<b>COUNT ME IN:</b> First-year UCSB student Woodrow Davidson (right) helps Vanessa Alvarez register to vote.
Paul Wellman

In the last two months, the number of registered voters in Santa Barbara County jumped by about 16,000, bringing the total to 222,820, the highest in county history. Voter forms continue to trickle in, but as of press time, Democrats have a 15 percent edge over Republicans, 9 percent higher than in 2004.

Since 2012, the county’s Democrats increased by nearly 11,000, whereas Republicans dropped by 1,500. Some of that Republican drop-off was absorbed in the number of decline-to-state voters, which has significantly increased across the nation. In fact, there are 13,500 more this year than there were in 2008.

Notable this year is that more state Democratic Party resources are being poured into North County, in part to register Latinos, most of whom are unlikely to support Republican presidential candidate Donald Trump, given his immigration proposals. For the first time in recent memory, said Cory Bantilan, chief staffer to 5th District Supervisor Steve Lavagnino, the race for the 35th Assembly District, reliably Republican in the past, is a closely contested one between Democrat Dawn Ortiz-Legg and Republican Jordan Cunningham. The district spans Santa Maria, Lompoc, Guadalupe, and all of San Luis Obispo County. Katcho Achadjian has represented it since 2010, but statewide Democratic Party efforts could scoop this district to help make the Assembly two-thirds blue.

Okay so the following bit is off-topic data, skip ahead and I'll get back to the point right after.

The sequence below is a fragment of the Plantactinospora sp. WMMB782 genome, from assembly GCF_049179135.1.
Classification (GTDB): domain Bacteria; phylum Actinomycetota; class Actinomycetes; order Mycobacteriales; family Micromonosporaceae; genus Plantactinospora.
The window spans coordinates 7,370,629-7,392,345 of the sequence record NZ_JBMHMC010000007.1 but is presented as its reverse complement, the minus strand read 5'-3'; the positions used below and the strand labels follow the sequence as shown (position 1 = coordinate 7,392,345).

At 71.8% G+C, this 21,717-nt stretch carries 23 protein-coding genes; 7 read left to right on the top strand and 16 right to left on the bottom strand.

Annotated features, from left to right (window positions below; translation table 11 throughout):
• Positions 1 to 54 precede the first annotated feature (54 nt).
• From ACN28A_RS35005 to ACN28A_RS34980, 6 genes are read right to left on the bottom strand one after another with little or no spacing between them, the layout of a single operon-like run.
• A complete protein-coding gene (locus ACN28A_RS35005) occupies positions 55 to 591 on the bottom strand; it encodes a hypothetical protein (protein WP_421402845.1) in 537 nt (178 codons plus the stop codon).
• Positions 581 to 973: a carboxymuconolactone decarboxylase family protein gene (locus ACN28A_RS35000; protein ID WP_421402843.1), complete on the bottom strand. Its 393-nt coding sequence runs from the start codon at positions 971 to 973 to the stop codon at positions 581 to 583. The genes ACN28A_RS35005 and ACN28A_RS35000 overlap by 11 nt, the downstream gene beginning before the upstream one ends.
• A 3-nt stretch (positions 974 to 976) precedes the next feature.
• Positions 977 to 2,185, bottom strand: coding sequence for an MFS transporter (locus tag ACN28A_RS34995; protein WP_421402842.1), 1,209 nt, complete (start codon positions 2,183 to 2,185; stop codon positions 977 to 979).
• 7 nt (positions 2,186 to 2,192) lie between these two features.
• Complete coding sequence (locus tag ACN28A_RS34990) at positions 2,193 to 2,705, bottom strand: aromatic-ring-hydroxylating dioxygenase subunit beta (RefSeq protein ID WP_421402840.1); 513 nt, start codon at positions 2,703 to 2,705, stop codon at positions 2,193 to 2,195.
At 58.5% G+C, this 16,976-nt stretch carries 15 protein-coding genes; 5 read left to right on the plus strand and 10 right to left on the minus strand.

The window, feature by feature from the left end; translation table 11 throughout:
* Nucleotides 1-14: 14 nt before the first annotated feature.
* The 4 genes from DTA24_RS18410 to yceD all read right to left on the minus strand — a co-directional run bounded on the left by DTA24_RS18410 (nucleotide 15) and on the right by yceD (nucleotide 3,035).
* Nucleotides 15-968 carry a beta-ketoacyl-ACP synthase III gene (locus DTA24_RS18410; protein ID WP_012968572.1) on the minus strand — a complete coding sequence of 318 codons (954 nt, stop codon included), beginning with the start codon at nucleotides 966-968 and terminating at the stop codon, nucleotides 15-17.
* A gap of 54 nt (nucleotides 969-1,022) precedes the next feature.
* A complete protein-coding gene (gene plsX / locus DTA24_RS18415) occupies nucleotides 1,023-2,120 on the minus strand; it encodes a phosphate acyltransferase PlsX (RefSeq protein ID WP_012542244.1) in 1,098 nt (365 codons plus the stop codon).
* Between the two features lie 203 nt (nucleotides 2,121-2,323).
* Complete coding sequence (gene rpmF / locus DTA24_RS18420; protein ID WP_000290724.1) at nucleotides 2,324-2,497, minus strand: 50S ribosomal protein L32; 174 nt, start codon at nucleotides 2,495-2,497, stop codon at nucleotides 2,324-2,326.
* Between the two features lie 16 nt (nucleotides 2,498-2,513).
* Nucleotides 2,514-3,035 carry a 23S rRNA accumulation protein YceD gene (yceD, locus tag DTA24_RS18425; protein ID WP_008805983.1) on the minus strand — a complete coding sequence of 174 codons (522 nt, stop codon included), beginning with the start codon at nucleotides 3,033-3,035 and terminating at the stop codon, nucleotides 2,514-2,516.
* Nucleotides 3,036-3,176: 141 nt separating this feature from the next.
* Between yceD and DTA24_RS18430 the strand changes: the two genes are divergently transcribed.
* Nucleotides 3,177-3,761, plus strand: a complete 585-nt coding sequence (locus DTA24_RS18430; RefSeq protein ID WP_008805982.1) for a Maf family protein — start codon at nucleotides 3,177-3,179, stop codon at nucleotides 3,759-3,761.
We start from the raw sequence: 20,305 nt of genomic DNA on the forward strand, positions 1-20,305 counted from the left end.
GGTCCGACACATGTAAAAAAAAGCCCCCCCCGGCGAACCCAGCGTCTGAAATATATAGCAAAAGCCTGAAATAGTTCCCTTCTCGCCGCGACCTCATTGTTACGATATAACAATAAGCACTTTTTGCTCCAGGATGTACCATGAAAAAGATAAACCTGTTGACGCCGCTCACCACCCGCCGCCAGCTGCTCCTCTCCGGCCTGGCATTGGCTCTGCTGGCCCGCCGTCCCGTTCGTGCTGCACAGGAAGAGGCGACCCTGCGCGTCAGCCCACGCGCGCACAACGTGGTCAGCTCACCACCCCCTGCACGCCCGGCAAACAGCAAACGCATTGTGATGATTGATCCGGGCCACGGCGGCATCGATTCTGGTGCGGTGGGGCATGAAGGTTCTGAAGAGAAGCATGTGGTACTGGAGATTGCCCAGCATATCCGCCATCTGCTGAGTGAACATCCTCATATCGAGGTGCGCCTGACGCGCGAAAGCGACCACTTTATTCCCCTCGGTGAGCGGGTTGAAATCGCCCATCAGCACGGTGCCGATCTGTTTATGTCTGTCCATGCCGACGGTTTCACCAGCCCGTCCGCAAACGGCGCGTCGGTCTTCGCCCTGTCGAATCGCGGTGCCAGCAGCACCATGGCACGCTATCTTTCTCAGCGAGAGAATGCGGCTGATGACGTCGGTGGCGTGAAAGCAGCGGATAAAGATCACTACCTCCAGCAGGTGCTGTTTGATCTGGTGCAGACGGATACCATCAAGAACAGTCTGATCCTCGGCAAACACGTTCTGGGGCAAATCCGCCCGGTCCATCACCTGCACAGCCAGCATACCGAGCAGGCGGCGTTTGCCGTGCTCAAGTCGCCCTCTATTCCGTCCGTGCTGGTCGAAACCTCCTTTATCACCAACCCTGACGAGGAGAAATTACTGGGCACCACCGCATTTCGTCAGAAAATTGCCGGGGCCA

In South County, it is well established that the Isla Vista area has been the county’s political epicenter since 18-year-olds got the right to vote in 1971. This summer, Democratic Party activists set out to register 13,000 new Isla Vista voters. But they only signed up about 9,000, excluding online voter registration and CalPIRG efforts. Because students living in Isla Vista frequently move apartments, they must often re-register to vote. Darcel Elliott, who is leading the charge for the Democrats, said they confirmed an additional 945 people were already registered to vote because they did not move. She observed students were more likely to register Democrat in the June primary so they could vote for Bernie Sanders, who beat Hillary Clinton 8-1 in Isla Vista.


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